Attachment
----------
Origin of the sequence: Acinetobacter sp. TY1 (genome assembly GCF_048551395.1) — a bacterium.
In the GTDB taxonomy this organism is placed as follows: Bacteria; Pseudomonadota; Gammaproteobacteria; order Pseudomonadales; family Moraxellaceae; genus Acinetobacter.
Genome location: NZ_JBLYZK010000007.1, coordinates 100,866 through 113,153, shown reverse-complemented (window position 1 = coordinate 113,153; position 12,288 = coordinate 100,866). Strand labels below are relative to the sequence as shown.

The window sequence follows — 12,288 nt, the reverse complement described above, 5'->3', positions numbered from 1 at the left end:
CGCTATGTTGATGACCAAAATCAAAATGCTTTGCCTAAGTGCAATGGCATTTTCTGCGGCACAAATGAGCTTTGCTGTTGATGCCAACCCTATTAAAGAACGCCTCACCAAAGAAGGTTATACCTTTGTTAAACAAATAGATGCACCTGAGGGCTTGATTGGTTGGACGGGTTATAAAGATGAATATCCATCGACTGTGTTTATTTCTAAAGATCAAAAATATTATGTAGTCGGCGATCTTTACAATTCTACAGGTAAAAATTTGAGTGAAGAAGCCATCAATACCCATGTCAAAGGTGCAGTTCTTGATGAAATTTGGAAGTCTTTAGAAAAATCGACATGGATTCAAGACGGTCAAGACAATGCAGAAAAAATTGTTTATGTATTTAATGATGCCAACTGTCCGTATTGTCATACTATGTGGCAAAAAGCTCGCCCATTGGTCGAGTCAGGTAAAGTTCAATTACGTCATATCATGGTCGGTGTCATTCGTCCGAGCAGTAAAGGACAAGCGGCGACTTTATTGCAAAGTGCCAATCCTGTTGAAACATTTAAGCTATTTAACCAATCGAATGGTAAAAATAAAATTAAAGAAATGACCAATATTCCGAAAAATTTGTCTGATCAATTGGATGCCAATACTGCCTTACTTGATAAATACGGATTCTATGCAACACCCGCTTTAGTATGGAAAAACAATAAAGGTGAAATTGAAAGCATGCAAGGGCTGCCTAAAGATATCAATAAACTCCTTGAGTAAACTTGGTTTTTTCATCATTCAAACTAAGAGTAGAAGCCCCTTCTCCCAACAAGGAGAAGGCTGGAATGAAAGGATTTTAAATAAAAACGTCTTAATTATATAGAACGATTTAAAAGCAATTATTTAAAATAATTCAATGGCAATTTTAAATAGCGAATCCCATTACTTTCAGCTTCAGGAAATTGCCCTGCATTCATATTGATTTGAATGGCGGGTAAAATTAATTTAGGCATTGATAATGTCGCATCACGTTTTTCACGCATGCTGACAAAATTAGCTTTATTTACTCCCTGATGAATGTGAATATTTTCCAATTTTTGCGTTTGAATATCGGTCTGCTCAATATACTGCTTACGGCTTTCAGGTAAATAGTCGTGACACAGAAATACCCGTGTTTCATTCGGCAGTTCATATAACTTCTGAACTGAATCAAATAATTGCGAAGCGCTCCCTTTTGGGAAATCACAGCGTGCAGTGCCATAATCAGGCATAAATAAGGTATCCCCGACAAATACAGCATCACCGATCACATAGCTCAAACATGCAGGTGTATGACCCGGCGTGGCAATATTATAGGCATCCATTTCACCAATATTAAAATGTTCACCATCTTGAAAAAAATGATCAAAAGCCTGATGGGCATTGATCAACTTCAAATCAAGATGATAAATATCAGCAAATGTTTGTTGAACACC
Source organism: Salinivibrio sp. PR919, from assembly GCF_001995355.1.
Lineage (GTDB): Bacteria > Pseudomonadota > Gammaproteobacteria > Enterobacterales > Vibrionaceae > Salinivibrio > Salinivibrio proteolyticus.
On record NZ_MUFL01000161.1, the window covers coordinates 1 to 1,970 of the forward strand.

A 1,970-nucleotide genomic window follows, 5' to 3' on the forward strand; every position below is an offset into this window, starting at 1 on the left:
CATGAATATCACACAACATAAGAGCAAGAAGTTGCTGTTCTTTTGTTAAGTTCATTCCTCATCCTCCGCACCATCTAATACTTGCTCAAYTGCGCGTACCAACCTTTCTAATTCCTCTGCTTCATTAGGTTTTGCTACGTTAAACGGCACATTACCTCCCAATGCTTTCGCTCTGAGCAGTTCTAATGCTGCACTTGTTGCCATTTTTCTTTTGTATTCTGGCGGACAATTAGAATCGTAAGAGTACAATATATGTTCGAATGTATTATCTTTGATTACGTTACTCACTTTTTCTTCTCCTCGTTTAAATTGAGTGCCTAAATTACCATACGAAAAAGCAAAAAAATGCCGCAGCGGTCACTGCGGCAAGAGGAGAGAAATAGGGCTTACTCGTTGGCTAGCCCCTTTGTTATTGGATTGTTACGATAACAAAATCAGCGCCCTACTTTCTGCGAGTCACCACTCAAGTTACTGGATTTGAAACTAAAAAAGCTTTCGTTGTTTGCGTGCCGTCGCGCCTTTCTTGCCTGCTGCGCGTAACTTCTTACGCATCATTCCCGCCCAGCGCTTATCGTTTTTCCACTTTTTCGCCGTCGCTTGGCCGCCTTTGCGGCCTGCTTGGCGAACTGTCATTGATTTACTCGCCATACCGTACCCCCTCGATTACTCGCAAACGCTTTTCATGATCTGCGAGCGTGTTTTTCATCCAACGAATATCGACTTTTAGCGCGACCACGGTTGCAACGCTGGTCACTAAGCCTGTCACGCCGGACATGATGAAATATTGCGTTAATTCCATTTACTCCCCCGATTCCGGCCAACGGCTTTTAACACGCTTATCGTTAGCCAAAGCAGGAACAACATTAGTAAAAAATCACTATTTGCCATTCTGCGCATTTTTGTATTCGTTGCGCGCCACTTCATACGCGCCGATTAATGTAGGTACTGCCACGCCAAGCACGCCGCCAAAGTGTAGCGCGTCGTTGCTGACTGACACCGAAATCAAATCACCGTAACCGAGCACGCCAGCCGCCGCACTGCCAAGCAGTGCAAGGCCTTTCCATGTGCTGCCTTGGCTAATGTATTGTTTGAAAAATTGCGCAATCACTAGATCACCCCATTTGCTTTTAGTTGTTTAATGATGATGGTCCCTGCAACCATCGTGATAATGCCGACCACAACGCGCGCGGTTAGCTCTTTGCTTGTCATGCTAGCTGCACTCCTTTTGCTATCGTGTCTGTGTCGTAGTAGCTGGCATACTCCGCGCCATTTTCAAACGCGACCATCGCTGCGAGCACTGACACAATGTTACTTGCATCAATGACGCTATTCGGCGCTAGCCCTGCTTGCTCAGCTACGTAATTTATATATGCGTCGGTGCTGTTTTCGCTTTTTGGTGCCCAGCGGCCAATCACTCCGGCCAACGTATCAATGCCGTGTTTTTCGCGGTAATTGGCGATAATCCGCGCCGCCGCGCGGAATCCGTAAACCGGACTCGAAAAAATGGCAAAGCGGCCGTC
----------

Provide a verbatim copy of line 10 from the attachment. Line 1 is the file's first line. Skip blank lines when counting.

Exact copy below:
CATGAATATCACACAACATAAGAGCAAGAAGTTGCTGTTCTTTTGTTAAGTTCATTCCTCATCCTCCGCACCATCTAATACTTGCTCAAYTGCGCGTACCAACCTTTCTAATTCCTCTGCTTCATTAGGTTTTGCTACGTTAAACGGCACATTACCTCCCAATGCTTTCGCTCTGAGCAGTTCTAATGCTGCACTTGTTGCCATTTTTCTTTTGTATTCTGGCGGACAATTAGAATCGTAAGAGTACAATATATGTTCGAATGTATTATCTTTGATTACGTTACTCACTTTTTCTTCTCCTCGTTTAAATTGAGTGCCTAAATTACCATACGAAAAAGCAAAAAAATGCCGCAGCGGTCACTGCGGCAAGAGGAGAGAAATAGGGCTTACTCGTTGGCTAGCCCCTTTGTTATTGGATTGTTACGATAACAAAATCAGCGCCCTACTTTCTGCGAGTCACCACTCAAGTTACTGGATTTGAAACTAAAAAAGCTTTCGTTGTTTGCGTGCCGTCGCGCCTTTCTTGCCTGCTGCGCGTAACTTCTTACGCATCATTCCCGCCCAGCGCTTATCGTTTTTCCACTTTTTCGCCGTCGCTTGGCCGCCTTTGCGGCCTGCTTGGCGAACTGTCATTGATTTACTCGCCATACCGTACCCCCTCGATTACTCGCAAACGCTTTTCATGATCTGCGAGCGTGTTTTTCATCCAACGAATATCGACTTTTAGCGCGACCACGGTTGCAACGCTGGTCACTAAGCCTGTCACGCCGGACATGATGAAATATTGCGTTAATTCCATTTACTCCCCCGATTCCGGCCAACGGCTTTTAACACGCTTATCGTTAGCCAAAGCAGGAACAACATTAGTAAAAAATCACTATTTGCCATTCTGCGCATTTTTGTATTCGTTGCGCGCCACTTCATACGCGCCGATTAATGTAGGTACTGCCACGCCAAGCACGCCGCCAAAGTGTAGCGCGTCGTTGCTGACTGACACCGAAATCAAATCACCGTAACCGAGCACGCCAGCCGCCGCACTGCCAAGCAGTGCAAGGCCTTTCCATGTGCTGCCTTGGCTAATGTATTGTTTGAAAAATTGCGCAATCACTAGATCACCCCATTTGCTTTTAGTTGTTTAATGATGATGGTCCCTGCAACCATCGTGATAATGCCGACCACAACGCGCGCGGTTAGCTCTTTGCTTGTCATGCTAGCTGCACTCCTTTTGCTATCGTGTCTGTGTCGTAGTAGCTGGCATACTCCGCGCCATTTTCAAACGCGACCATCGCTGCGAGCACTGACACAATGTTACTTGCATCAATGACGCTATTCGGCGCTAGCCCTGCTTGCTCAGCTACGTAATTTATATATGCGTCGGTGCTGTTTTCGCTTTTTGGTGCCCAGCGGCCAATCACTCCGGCCAACGTATCAATGCCGTGTTTTTCGCGGTAATTGGCGATAATCCGCGCCGCCGCGCGGAATCCGTAAACCGGACTCGAAAAAATGGCAAAGCGGCCGTC